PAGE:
## Thursday, 19 January 2017

### Gnuplot/C On A Mac

I recently updated my Mac to Big Sur and found the previous Gnuplot (http://gnuplot.info/) installation procedure using Homebrew is no longer the best method so I've updated this blog post.

First install Gnuplot on Big Sur:
If you have MacPorts (https://www.macports.org/) installed then update it:
sudo port -v selfupdate
If you do not have MacPorts installed then you can install it by opening the following URL:
Install gnuplot using MacPorts:
sudo port install gnuplot +wxwidgets
(I like the wxwidgets API)

Perfect, lets test gnuplot :

$gnuplot gnuplot> plot sin(x) We should now see a nice little sinusoid graph. Now let's build Gnuplot/C :$ cd gnuplot_c/src/
$make -f makefile.macos Now let's test Gnuplot/C :$ cd gnuplot_c/examples/
$./br.sh LinesAndPoints We should now see the graphs plotted. Note, if you see the following message: sh: /dev/nul: Permission denied Then you need to do the following:$ sudo mknod /dev/nul c 1 3
$sudo chmod 666 /dev/nul Now let's test Gnuplot/C again:$ ./br.sh LinesAndPoints

Excellent. All running nicely :-)

If you have found this solution useful then please do hit the Google (+1) button so that others may be able to find it as well.
Numerix-DSP Libraries : http://www.numerix-dsp.com/eval/

## Sunday, 8 January 2017

### Some Thoughts On Benchmarking Applications On A Pentium PC (Windows/Mac/Linux)

The ability to benchmark DSP algorithms to check that they execute in real time is a key part of the DSP development process. I've written several blog posts on the subject including :

http://blog.numerix-dsp.com/2013/01/how-to-benchmark-some-c-code-or.html
http://blog.numerix-dsp.com/2015/01/timing-code-running-on-xmos-xcore.html

While benchmarking code to run on a traditional DSP or embedded microcontroller is a relatively simple task, due to the deterministic nature of DSP architectures, doing the same on a Pentium PC is quite tricky. I've recently tried two of the most common techniques for benchmarking DSP algorithms on a Pentium PC. The two techniques are :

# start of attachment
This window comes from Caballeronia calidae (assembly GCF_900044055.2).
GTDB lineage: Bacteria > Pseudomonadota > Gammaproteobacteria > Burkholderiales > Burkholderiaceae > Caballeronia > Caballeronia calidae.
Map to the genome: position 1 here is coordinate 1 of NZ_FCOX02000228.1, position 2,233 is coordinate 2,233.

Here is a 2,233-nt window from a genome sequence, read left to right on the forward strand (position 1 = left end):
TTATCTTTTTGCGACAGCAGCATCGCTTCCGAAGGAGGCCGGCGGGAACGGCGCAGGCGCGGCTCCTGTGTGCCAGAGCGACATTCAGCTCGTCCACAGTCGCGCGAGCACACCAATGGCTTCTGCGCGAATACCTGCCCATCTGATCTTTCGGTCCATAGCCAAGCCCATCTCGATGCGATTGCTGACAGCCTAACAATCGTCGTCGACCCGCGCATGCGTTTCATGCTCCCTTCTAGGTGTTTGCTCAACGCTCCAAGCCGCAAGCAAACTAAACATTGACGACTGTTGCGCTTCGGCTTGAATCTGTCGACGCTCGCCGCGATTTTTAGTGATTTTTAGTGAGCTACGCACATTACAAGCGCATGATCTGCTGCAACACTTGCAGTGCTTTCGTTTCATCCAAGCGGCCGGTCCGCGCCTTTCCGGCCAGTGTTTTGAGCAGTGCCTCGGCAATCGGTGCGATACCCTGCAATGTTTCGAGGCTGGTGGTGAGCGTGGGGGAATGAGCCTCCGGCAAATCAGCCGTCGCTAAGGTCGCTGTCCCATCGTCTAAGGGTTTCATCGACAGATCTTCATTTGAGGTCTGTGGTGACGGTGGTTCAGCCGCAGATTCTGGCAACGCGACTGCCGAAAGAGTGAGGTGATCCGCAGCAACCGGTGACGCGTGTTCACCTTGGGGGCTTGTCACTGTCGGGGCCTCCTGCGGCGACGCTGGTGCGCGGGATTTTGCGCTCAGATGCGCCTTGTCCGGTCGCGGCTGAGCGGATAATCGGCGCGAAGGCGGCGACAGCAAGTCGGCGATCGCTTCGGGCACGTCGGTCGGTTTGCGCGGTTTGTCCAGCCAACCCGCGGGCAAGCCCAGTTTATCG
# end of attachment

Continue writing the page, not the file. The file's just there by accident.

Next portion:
Reading the Pentium Time Stamp Counter Register : http://stackoverflow.com/questions/9887839/clock-cycle-count-wth-gcc
Instruction counting using GDB : http://stackoverflow.com/questions/21628002/counting-machine-instructions-using-gdb

The Time Stamp Counter option has a lot of disadvantages when used in a multi-tasking OS due to the whole task switching happening in parallel with the application.
The inital overhead calculation may take longer, due to a task switch, so the final benchmark may take less than 0 cycles when subtracting the overhead of calling the timer functions.

The GDB solution counts instructions but does not allow for pipelining, caching, and run-time parallel instruction execution.

So far the only option I have come up with is to use a statistical analysis of the results to get an approximation to how efficient an algorithm is.

Here are some results from some different filter functions that I have benchmarked (more details in an upcoming post about the different filtering functions).

The TSC technique shows that runtime parallelization of code gives better than 1 instruction per cycle execution but each mode was executed a twenty times and the average result was taken so take note of the problems listed above.

MODE    GDB         TSC
1              2514          975
2              1171          754
3              1188          547

In summary, GDB instruction counting gives a good approximation to how efficient an algorithm is but the Time Stamp Counter solution gives a better estimate to the actual number of CPU clock cycles are required.

If you have found this solution useful then please do hit the Google (+1) button so that others may be able to find it as well.
Numerix-DSP Libraries : http://www.numerix-dsp.com/eval/

## Tuesday, 3 January 2017

### Gnuplot/C Update II

A new version of Gnuplot/C has been uploaded to SourceForge that includes polar plotting capabiliites : https://sourceforge.net/projects/gnuplotc/.

This adds logarithmic x-axis support to the existing plot types.

Here is an image showing the capabilities :

The DTMF tones were generated using the SigLib DSP library.

If you have found this solution useful then please do hit the Google (+1) button so that others may be able to find it as well.
Numerix-DSP Libraries : http://www.numerix-dsp.com/eval/